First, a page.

If you want to see the crabs without counting over the next several weeks, you don't necessarily have to go out in the middle of the night. (But it's much more spectacular if you do. They like the full and new moons.) For the less ambitious watcher, horseshoe crabs also show up at high tide during the day.
But midnight it was as we walked along the beach. I spent most of my time turning upended crabs back over. Hall directed some back toward the water. "C'mon, lady of the night, you'll find your way," he coached them. "When you see them try to right themselves, you wonder how they survived 300 million years."
Each spring, horseshoe crabs spawn by the thousands along Delaware Bay beaches.
(Jim Graham - For The Washington Post)
Horseshoe crabs are the same phylum, arthropoda, as the true crabs, but they belong to a different subphylum and are actually more related to spiders, scorpions and mites. As militaristic as they look in their spiked armor, the crabs are no risk to handle. They don't bite or pinch. About the only way you could get hurt by a horseshoe crab is if someone threw one at you.
In fact, I realized as I got ready for my drive back along that dark road, the horseshoe crab is the least scary thing out here.
BE A VOLUNTEER HORSESHOE CRAB COUNTER: This year's Horseshoe Crab Spawning Survey continues for the next several weeks at beaches around the Delaware Bay, on both the New Jersey and Delaware sides.
The greatest crab activity tends to be at high tide on nights of either full or new moons. Upcoming dates include: May 24, 26 (full moon), June 8, 10 (new moon), 12, 22, 24 (full moon), 26. To sign up, visit www. aegis.er.usgs.gov/groups/stats/Limulus. You can specify your date and choice of Delaware or New Jersey sides, but researchers will assign you to a specific beach, with directions.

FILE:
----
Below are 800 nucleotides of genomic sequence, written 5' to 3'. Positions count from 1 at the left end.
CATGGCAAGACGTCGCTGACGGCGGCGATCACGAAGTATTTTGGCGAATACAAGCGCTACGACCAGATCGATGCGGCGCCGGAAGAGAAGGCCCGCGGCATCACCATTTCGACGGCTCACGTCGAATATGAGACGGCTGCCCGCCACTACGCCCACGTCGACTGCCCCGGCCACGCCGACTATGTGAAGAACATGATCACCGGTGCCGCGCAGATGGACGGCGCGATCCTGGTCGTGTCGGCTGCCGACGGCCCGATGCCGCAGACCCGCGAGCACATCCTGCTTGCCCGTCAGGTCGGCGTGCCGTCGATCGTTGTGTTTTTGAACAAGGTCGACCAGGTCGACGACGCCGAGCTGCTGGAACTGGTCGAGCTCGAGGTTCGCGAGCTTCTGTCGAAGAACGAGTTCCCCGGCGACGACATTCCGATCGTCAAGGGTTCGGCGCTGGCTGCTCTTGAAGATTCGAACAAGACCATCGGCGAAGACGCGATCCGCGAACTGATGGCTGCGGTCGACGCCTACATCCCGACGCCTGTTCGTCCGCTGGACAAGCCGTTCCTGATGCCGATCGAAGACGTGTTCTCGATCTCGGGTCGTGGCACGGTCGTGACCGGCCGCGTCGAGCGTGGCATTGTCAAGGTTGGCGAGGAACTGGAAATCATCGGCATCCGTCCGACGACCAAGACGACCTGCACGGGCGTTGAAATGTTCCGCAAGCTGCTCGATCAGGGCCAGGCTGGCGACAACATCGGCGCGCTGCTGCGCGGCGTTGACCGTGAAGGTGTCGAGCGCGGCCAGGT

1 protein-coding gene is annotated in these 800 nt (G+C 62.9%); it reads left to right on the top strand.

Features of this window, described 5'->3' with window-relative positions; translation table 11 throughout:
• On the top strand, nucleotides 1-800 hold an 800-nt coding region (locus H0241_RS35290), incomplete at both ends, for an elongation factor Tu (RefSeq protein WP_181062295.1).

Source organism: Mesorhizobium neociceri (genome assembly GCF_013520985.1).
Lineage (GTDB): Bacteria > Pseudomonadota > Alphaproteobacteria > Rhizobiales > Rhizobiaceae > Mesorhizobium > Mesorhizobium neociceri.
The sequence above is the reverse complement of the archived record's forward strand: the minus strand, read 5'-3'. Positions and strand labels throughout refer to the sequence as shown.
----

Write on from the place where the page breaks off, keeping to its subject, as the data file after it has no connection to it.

STAYING THERE: On the Delaware side,Dover is a good base for most of the survey beaches. Try the Little Creek Inn (2623 N. Little Creek Rd., 302-730-1300), a historic, pet-friendly inn with Jacuzzis. Rooms start at $125. On the New Jersey side, Cape May is the natural base, with plenty of options. One good one is the Hotel Macomber (727 Beach Ave., 609-884-3020), a landmark brick pile with rooms starting at $75.
BIRDING: All those horseshoe crab eggs attract a remarkable number of birds, particularly famished migrant songbirds on their long way north from wintering grounds in the southern tropics. Known as the Feast on the Bay to birders, the bacchanalia of crabs spawning and birds feeding attracts almost as many people with field glasses and life lists as it does animals. Contact the Cape May Bird Observatory for information on the best viewing beaches and times. Details: 609-884-2736, www.njaudubon.org/Centers/CMBO.
INFO: Kent County (Dover) Tourism Convention and Visitors Bureau, 800-233-5368, www.visitdover.com. Cape May Chamber of Commerce, 609-465-7181, www.capemaycountychamber.com.